A woman holds her smart phone which displays the Google home page, in this picture illustration taken February 24, 2016. Reuters/Eric Gaillard

Smartphone users based in the US will find connectivity stronger and more available as software giant Google finally provides open access to its inexpensive Project Fi mobile service. The new addition to the Google product line previously was only made available through an invite-only basis during the first ten months of its testing. Now, as in any other service, users can just apply and sign up.

There are several things that make the Project Fi mobile service attractive to the smartphone user, and which, industry observers believe, are calculated strategies to draw in Apple’s iPhone users to Google’s Android cell devices. First, according to Business Insider, Project Fi gives its users the choice to find and link with the smartest cellphone signal available in their area. It is connected to telecom providers T-Mobile, Sprint and a host of WiFi providers.

Users can easily switch from one provider to another, checking the one with the strongest signal and locking on it. Google ’s blog states that Project Fi’s access reaches up to more than a million free, fast, and reliable WiFi hotspots. Then, Google itself, through its own encryption equipment, protects the users’ data once they are being transmitted.

Google also explains that Project Fi is affordable when compared to major mobile. For only US$20 (AU$27) a month, users enjoy a range of “unlimited” telecom service, ranging from unlimited domestic voice calls, unlimited domestic text messaging and unlimited international SMS. Furthermore, Project Fi is pay-only-what-for-what-you-use payment scheme for its data services. Even if users paid US$30 (AU$40) for an allocation of 3GB of data, they can get a refund of US$16 (AU$21.4) if they only used 1.4GB that particular month.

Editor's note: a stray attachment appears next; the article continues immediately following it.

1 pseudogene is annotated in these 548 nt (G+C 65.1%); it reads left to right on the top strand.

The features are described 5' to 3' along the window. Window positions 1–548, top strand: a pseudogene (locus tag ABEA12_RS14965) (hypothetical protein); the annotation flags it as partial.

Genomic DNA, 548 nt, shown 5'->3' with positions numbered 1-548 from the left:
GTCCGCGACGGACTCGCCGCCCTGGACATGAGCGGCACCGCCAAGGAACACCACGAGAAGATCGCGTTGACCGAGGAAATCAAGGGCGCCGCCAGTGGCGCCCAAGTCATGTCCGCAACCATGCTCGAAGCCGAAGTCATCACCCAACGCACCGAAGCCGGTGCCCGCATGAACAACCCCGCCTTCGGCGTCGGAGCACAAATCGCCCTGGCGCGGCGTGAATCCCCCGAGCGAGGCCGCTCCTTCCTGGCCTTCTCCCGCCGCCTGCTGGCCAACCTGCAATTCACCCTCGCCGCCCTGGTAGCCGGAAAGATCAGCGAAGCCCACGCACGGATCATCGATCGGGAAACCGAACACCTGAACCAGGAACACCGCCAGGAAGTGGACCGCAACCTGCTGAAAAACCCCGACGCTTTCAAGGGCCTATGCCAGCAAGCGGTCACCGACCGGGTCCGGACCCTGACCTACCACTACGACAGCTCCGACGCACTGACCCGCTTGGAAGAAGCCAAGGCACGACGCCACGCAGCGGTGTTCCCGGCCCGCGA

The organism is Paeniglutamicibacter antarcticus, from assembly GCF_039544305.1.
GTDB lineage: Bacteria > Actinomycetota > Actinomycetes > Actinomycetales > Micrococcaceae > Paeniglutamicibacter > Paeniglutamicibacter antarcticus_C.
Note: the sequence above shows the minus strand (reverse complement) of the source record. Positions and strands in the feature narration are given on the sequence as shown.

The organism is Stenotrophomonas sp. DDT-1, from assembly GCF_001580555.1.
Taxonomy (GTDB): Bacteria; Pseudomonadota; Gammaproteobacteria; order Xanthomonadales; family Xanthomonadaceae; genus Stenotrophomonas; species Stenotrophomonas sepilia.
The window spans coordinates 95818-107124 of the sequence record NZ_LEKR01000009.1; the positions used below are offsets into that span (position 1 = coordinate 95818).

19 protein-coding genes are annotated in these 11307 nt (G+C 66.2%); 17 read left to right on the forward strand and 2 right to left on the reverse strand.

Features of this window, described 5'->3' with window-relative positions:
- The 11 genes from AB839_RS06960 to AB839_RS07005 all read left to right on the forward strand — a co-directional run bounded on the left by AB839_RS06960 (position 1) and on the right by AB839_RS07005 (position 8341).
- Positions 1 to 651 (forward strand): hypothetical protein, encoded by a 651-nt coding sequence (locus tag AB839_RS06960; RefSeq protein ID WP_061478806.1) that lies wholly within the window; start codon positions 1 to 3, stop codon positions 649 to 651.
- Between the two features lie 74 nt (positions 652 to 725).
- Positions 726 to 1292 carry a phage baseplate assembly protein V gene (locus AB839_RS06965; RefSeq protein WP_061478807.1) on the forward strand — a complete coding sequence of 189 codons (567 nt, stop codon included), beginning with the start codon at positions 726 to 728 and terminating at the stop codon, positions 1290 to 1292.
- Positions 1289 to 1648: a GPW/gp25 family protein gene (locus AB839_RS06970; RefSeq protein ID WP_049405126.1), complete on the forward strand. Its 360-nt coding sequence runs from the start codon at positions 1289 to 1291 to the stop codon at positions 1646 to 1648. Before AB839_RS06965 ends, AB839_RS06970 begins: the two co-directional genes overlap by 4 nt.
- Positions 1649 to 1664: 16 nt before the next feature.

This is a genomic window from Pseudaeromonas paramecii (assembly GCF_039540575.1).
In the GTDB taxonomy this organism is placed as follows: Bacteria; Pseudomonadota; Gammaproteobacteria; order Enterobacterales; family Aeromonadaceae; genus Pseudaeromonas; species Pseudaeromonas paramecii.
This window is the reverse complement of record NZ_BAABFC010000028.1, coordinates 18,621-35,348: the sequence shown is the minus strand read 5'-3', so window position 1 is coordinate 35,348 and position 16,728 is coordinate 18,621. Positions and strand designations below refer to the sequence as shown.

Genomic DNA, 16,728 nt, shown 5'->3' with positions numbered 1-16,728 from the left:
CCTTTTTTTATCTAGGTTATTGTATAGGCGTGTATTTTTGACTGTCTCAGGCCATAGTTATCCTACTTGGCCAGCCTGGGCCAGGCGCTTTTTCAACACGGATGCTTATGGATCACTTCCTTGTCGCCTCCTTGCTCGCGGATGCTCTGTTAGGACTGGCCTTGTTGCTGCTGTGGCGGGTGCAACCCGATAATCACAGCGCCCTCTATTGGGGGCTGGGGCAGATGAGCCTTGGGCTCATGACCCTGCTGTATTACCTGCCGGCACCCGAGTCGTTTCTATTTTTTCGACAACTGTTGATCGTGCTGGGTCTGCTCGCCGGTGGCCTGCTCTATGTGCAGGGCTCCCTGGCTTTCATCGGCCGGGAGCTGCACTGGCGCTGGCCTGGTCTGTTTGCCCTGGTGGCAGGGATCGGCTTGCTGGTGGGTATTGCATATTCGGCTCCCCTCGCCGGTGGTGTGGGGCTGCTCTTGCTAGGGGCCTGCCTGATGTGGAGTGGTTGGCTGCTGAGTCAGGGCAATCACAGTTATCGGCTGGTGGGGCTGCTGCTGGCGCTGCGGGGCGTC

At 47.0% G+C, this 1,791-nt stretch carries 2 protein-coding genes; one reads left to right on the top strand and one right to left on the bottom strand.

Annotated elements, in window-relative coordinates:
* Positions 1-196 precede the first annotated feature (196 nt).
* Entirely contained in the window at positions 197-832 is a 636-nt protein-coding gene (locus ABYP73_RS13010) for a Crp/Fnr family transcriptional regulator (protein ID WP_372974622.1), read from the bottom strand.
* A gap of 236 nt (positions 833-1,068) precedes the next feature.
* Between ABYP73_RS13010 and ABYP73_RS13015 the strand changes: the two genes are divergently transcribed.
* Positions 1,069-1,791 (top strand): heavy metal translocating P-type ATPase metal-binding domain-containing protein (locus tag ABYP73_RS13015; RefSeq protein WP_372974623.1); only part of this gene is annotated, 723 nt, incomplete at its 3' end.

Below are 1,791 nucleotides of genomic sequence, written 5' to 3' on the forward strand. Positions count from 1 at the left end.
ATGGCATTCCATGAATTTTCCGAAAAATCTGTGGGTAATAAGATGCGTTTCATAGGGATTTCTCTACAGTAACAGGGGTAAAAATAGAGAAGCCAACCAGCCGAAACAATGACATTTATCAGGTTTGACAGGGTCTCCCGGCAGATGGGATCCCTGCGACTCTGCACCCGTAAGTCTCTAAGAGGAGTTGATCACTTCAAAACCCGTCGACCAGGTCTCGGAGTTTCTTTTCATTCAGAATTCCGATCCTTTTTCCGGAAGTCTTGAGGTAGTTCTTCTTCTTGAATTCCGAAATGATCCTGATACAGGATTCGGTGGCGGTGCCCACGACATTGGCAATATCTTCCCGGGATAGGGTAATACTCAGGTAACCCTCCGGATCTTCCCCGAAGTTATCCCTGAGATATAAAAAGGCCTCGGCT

TIME’s tech columnist, Lisa Eadicicco, compares her Project Fi experience with that of her previous providers: “… my 3GB plan ended up costing US$50 (AU$67) per month, which is either cheaper or comparable to similar packages from other carriers, like Verizon and AT&T.” The sign-up process was also budget-friendly, as well as user-friendly. Says Eadicicco, “Google simply asked for my budget and found a plan to match.”

Users who have tried Project Fi in other countries where it has been established reported experiencing the same affordable rates. Google Support ’s list of regions using the service includes countries like Australia, Afghanistan, Canada, Cambodia, Denmark, Ecuador, France, Hong Kong, Malaysia, New Zealand, Philippines and the United Kingdom, among others. The rates for the other countries depend on the service. For Australia, voice calls over WiFi depend on the country the users are calling. Non-wifi voice calls are US$0.20 (AU$0.27) per minute, while data (3G at 256kbps) is at US$10 (AU$13) per GB.

For all of its attractions, there are a few hurdles to signing on to Google Fi. One is its limited availability to selected Android phones such as Nexus 5X, Nexus 6P and Nexus 6. Other devices, like iPhones, do not carry the service. One incentive that Google is laying out as a red carpet to Apple die-hards is reducing the price of a Project-Fi-connected Google Nexus 5X by US$100 (AU$134).

Another is the inconsistency of the cell signal, as experienced by the TIME tech writer. Project Fi may open up a smartphone to thousands of WiFi hotspots and let users pick the strongest one. However, even the strength of that choice can still depend on the quality of the cell structure or the WiFi in that area. One way to augment the Project Fi’s flexibility is to bring as a companion piece the network extender. From 5BARz International, it is a portable plug-and-play device which strengthens dying or weak cell signals and power them up to a fully-loaded five bars.

Still, strong connectivity at a low cost is a hard combination to pass up. Based on early buzz, the Internet surfers are diving into it to ride its rising crest. Time alone will tell if Google’s latest wave into the telecommunications industry will have the same huge splash as its Android devices.